From Shakespeare to Marley: 20 Mind-Blowing Facts about the World’s Oldest Crop, Cannabis

The Cannabis Plant: A Look into the World of Marijuana

Marijuana, also known as pot, weed, ganja, and Mary Jane, among other nicknames, comes from the Cannabis plant. The plant has three species: Cannabis sativa, Cannabis indica, and Cannabis ruderalis. It is one of the oldest psychoactive substances used by man, likely originating in the Central Asian steppe near the Altai or Tian Shian Mountains and first cultivated in China and India.

The leaves, stems, flower buds, and extracts of the marijuana plant can be eaten, brewed in a tea, or put into a tincture. It can also be vaporized using an e-cigarette pen, as found by Yale University researchers who surveyed 3,847 Connecticut high school students in a 2015 study published in the journal Pediatrics. The study found that nearly one in five e-cigarette users also vaporize cannabis or its byproducts like hash oil using the device.

Scientists believe tetrahydrocannabinol, or THC, is responsible for the drug’s psychoactive effects. THC binds to cannabinoid receptors throughout the body, and the “high” from marijuana comes from THC’s binding to brain regions responsible for pleasure, time perception, and pain. This binding triggers a chemical cascade that eventually stimulates the production of dopamine, a brain chemical often called the “feel-good chemical,” which is part of the body’s reward system.

Marijuana has been found to have medical benefits, such as soothing nausea, increasing appetite, and reducing pain, anxiety, and epileptic seizures. Other research on the healing effects of cannabis is still being examined. Additionally, more than half of the United States has legalized marijuana for medical use.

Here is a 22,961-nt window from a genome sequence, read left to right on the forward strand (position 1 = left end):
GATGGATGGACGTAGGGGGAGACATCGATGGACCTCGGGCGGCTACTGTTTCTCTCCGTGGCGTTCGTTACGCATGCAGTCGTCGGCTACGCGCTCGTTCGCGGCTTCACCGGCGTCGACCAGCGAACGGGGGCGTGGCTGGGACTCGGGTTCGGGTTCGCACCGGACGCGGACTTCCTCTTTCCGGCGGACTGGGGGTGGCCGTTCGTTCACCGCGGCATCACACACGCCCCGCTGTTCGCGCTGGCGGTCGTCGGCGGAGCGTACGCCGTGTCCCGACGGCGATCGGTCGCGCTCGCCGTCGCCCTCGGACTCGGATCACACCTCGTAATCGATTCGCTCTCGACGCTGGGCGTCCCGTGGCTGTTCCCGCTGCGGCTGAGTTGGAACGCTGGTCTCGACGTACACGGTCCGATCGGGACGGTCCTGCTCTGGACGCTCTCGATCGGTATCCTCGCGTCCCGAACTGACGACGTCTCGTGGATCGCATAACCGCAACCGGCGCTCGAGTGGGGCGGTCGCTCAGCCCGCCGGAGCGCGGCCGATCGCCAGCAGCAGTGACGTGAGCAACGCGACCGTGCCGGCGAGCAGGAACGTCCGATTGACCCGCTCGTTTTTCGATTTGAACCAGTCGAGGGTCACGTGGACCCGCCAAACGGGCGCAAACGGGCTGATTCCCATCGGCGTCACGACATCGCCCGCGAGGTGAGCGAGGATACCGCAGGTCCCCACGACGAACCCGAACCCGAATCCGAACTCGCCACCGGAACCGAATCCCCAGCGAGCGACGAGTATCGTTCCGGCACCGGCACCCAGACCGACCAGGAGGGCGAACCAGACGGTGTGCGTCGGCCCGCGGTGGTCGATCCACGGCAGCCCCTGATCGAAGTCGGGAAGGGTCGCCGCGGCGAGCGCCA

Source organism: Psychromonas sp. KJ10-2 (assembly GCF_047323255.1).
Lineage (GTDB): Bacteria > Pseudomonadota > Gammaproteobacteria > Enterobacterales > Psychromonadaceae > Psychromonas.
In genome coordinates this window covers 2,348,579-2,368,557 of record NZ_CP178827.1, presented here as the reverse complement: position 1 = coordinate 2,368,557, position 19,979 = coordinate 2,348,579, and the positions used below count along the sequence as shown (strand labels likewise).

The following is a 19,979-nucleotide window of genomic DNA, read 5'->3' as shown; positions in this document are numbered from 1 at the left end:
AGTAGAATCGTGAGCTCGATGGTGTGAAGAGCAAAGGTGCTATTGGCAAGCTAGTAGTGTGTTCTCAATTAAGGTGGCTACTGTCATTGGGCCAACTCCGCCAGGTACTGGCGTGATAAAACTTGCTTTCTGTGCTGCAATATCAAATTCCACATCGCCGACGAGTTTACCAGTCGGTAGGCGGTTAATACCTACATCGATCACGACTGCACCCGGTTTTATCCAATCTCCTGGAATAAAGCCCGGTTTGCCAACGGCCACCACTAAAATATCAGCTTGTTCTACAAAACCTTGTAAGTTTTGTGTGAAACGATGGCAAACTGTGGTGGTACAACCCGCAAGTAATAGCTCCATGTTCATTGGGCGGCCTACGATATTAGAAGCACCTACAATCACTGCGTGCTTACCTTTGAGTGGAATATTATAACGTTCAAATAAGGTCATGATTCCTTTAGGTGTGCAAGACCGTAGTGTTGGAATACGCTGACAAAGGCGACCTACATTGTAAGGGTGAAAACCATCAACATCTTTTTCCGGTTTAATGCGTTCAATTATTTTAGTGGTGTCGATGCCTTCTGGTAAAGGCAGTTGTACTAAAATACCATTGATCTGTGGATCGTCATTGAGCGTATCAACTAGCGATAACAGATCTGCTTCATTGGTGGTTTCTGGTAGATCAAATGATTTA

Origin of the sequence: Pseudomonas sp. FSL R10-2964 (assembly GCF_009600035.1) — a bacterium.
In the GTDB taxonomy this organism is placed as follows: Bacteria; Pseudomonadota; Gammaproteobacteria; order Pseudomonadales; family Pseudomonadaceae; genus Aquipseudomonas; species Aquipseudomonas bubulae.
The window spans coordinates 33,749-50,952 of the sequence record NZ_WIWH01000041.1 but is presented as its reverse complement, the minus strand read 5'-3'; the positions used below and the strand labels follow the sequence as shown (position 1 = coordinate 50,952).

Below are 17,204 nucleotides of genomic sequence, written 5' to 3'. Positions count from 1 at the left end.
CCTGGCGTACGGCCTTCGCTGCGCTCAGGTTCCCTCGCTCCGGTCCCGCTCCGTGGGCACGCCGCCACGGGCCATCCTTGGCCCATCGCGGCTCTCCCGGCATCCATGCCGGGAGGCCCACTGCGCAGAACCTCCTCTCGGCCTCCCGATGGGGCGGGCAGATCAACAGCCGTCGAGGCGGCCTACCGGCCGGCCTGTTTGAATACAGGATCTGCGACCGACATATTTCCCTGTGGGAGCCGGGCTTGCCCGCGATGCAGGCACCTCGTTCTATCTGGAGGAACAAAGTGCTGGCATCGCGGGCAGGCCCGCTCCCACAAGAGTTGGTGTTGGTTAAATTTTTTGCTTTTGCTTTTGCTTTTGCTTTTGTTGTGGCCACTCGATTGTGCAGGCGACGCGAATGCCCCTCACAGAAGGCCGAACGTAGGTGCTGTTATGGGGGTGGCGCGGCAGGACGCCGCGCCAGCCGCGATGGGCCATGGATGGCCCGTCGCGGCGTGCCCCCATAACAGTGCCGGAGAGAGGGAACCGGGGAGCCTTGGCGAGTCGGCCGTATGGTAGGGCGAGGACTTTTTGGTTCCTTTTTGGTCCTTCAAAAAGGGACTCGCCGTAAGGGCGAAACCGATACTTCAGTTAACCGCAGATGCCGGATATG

However, THC in marijuana has increased over the past few decades. In the early 1990s, the average THC content in marijuana was about 3.74 percent, while in 2013, it was almost 10 percent, according to NIDA. Short-term drug use impairs thinking and coordination, while long-term use has been linked to lower I.Q.s in teens and structural differences in their brains.

Marijuana use has also been linked to mental illnesses such as schizophrenia and an increased likelihood of suffering from bronchitis, stroke, and heart failure, according to various studies. Despite the potential risks, marijuana remains a popular recreational drug and an ongoing topic of scientific research.

The History of Cannabis

According to “Marijuana: The First Twelve-Thousand Years” (Springer, 1980), the pottery fragments with a twisted strand imprinted around the edge discovered at a 10,000-year-old archaeological site in Taiwan were believed to be made by pressing a rope made of hemp, the fibers made from the cannabis plant, across the wet clay.

Ancient China widely used hemp fabric to make clothing, and a Chinese medicinal textbook, the Pen Ts’ao, credited to an emperor in 2800 B.C., claims that “Ma,” or marijuana, was a powerful medicinal plant. Burnt cannabis seeds dating back to 3000 B.C. were found in Siberian burial mounds.

“Industrial and medical use has been around for millennia,” said Earleywine to Live Science.

Carl Linnaeus gave the plant its taxonomic identification in 1753, and the medical doctor William O’Shaughnessy thoroughly described it to Westerners in the 1800s when he presented a report to the Medical and Physical Society of Calcutta in India in 1839. O’Shaughnessy did a few cases reports on “gunjah,” the Indian name for the drug, describing its effects on people.